Desperately Seeking Music Equality: Looking Beyond Macklemore's 'Same Love' Success

NEW YORK, NY - AUGUST 25:  Ryan Lewis (L) and Macklemore pose with Best Hip Hop Video, Best Video With A Social Message and B
NEW YORK, NY - AUGUST 25: Ryan Lewis (L) and Macklemore pose with Best Hip Hop Video, Best Video With A Social Message and Best Cinematography awards in the press room at the 2013 MTV Video Music Awards at the Barclays Center on August 25, 2013 in the Brooklyn borough of New York City. (Photo by Dimitrios Kambouris/WireImage)

Whether or not you actually watched this year's MTV Video Music Awards, I'm going to assume that if you've found yourself reading this blog post, you have come across other people talking about the notorious award show and its many controversial moments. Miley Cyrus probably takes the cake for greatest conversation starter; from the slut shaming she attracted to the cultural appropriation inherent in her performance, she provided ample material for Tumblr users and newsreaders for weeks. But the tense relationship between identity and music is deeper and more complex than the debate over Cyrus suggests. The VMAs were steeped in all kinds of appropriation, and they suffered from an utter absence of diversity. Cyrus was not by any means the sole offender. Most glaringly, as The Huffington Post's Danielle Cadet pointed out last month, not a single award winner was black. Not one. I was also hard-pressed to find LGBTQ artists on my screen. The combination of this apparent homogeneity with a straight, white artist like Macklemore winning a Moon Man for a song about same-sex marriage left me feeling uncomfortable at best. His dominating presence at the award show and in the mainstream music industry calls for another conversation about diverse identities within the music world.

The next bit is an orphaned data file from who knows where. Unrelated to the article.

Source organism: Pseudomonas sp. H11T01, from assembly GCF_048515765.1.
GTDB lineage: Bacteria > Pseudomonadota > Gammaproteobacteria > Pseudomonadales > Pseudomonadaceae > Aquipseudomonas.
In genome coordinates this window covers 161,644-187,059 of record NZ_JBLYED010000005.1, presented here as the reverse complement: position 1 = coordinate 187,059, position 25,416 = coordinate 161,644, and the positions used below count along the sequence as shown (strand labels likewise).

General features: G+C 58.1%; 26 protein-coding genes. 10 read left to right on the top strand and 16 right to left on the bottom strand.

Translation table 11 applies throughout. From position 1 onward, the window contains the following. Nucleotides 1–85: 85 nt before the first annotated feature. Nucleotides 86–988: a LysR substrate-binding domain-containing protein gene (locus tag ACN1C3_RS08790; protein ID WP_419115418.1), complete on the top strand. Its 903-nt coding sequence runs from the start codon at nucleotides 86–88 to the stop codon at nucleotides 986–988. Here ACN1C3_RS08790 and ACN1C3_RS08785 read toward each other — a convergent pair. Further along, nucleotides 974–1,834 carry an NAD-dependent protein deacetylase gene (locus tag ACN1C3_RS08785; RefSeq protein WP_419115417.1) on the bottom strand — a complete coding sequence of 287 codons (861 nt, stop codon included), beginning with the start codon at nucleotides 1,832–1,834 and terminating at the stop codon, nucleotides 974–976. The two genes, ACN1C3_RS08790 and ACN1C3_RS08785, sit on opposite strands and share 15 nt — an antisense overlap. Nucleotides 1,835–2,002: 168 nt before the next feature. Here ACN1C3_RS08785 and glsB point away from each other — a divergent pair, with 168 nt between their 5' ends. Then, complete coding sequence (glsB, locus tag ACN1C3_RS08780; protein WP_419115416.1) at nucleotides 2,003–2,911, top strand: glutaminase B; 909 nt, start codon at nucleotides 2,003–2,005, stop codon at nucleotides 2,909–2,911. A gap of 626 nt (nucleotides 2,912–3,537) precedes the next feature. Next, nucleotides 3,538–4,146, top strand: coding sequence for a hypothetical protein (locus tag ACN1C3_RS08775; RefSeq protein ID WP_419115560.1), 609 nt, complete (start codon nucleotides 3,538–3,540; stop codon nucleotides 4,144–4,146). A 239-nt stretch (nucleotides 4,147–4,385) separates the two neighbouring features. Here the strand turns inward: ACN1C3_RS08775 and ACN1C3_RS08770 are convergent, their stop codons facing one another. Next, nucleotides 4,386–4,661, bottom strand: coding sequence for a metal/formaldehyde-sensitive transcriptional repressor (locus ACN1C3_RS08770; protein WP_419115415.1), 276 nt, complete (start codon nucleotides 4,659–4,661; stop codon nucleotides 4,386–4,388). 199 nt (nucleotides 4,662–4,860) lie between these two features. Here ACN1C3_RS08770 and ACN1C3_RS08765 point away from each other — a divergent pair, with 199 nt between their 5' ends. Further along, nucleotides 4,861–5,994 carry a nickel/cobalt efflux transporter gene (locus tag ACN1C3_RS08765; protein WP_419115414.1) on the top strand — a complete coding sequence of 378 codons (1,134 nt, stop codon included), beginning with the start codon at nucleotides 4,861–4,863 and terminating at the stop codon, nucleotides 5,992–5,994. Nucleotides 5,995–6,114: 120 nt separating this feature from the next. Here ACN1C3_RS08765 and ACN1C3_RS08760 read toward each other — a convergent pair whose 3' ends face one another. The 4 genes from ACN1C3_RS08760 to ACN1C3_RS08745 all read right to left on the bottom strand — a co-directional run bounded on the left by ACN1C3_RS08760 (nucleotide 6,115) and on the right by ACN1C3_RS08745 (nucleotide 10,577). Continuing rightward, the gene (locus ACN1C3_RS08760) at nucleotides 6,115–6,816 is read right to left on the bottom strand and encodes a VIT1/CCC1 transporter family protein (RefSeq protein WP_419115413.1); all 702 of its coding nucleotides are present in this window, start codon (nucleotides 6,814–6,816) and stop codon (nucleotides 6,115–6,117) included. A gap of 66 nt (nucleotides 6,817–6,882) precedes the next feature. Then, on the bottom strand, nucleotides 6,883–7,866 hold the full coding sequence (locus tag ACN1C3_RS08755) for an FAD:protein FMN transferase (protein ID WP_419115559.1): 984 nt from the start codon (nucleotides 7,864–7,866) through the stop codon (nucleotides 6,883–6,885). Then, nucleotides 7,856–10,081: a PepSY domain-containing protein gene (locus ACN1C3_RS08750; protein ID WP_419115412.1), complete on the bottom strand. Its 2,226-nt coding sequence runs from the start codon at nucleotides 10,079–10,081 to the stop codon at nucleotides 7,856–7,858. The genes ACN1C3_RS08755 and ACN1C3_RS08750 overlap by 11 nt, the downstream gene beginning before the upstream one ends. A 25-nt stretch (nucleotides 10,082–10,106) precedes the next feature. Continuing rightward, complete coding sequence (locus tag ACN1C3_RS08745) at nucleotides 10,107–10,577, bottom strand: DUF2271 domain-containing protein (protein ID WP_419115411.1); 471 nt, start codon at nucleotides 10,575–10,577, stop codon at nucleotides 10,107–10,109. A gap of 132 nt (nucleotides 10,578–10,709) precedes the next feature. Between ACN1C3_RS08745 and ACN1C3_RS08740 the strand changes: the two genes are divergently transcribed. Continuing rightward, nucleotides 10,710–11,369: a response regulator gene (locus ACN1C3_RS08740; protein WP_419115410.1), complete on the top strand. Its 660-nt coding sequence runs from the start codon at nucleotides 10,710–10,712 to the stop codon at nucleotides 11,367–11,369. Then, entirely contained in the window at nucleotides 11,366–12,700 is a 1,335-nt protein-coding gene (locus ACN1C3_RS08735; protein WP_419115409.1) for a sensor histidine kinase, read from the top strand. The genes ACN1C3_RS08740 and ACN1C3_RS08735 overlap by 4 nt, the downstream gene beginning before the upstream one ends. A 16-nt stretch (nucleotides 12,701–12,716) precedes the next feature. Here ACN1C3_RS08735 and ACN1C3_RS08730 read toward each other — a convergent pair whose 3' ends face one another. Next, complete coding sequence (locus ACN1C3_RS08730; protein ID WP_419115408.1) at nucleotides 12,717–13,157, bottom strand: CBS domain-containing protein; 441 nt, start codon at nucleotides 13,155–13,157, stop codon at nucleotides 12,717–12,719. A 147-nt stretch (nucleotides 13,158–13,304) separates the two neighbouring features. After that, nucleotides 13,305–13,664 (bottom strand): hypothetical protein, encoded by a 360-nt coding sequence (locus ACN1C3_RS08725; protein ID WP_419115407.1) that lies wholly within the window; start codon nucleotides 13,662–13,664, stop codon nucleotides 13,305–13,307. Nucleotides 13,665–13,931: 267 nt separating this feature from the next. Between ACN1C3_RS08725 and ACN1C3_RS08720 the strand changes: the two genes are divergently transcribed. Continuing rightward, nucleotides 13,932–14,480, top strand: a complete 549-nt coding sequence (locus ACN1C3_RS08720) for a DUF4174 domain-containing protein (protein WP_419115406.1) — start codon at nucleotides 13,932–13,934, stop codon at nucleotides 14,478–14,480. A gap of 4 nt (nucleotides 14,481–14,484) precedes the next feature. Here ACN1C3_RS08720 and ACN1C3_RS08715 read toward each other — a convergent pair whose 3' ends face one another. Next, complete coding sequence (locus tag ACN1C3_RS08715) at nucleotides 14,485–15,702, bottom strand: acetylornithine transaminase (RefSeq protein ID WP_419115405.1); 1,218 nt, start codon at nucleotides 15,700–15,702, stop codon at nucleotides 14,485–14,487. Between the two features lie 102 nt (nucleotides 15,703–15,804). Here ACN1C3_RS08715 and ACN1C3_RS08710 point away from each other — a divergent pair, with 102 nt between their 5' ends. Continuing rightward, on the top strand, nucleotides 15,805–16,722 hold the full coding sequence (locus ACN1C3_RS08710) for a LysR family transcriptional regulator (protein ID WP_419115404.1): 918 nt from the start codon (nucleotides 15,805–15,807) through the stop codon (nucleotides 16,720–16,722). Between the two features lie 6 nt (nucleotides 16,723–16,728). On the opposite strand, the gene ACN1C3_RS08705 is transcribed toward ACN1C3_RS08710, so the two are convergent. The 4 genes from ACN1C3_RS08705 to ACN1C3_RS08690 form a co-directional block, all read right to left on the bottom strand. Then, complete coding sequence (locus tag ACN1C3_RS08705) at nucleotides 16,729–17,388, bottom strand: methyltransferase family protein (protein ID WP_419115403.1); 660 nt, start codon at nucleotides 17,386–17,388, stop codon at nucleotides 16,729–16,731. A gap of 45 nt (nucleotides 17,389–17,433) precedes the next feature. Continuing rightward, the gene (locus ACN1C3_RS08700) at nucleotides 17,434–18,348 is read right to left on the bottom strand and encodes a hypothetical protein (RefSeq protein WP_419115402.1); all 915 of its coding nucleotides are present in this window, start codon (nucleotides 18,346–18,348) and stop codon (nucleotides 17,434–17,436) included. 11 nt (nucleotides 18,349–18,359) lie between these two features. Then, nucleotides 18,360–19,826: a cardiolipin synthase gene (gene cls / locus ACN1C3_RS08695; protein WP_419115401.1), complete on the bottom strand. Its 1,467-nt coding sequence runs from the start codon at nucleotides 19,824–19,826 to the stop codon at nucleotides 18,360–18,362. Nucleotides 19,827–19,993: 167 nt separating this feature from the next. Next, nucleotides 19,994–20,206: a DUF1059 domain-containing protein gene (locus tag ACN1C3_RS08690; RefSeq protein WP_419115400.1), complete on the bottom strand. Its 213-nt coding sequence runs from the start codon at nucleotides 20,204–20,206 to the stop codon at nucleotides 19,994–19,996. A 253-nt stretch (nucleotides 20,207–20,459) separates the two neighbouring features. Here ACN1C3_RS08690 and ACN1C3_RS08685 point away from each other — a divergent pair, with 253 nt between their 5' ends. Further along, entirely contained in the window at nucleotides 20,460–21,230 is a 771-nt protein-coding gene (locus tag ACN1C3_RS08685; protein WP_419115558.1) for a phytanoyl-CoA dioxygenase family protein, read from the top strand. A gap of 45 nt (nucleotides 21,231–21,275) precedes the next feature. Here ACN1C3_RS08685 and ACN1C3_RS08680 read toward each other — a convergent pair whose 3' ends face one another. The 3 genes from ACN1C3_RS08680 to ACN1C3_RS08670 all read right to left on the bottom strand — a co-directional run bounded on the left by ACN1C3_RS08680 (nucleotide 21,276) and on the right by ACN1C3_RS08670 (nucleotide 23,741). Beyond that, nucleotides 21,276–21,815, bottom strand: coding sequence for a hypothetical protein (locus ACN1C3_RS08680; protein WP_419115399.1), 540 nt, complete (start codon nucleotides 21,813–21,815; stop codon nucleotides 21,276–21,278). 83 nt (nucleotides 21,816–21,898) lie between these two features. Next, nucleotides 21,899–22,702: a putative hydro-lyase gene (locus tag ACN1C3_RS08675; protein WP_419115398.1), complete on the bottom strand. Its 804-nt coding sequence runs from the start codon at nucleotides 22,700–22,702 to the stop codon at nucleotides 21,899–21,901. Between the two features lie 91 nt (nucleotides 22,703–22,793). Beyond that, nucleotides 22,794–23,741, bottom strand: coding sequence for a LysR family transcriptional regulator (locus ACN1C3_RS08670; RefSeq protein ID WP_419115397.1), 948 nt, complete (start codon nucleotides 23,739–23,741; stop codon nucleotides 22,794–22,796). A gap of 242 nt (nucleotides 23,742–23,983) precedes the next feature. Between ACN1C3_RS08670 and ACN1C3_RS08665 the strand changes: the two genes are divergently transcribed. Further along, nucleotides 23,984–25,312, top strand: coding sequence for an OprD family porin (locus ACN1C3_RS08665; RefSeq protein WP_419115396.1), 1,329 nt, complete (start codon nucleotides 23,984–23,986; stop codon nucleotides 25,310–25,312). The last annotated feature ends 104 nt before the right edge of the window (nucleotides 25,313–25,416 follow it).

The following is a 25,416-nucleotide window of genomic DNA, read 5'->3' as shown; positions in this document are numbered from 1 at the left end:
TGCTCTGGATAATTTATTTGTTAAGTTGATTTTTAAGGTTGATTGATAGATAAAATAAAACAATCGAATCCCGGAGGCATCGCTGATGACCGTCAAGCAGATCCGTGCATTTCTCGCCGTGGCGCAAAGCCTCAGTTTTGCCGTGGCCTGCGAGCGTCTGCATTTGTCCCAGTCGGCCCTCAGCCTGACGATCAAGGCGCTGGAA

The issue is not that he performs a song about the queer equality movement. His video for "Same Love" was the obvious winner for "Video With a Message" given its popularity, viral outreach, and content. Support is support, and I don't really feel the need to cut him down for using his fame to advocate for an important cause. Celebrities do that all the time. Sure, Macklemore and his producer Ryan Lewis made a pretty penny from the song's success, but I'm willing to take the popularity as an indication of America's shifting viewpoint on sexuality and not as a slimy moneymaking move on the part of the artist. Plus, Mary Lambert, who is featured on the track, is an out lesbian who writes about the social issues that affect her as a queer woman all the time. She's not the one getting the credit, though, which brings me to my next point.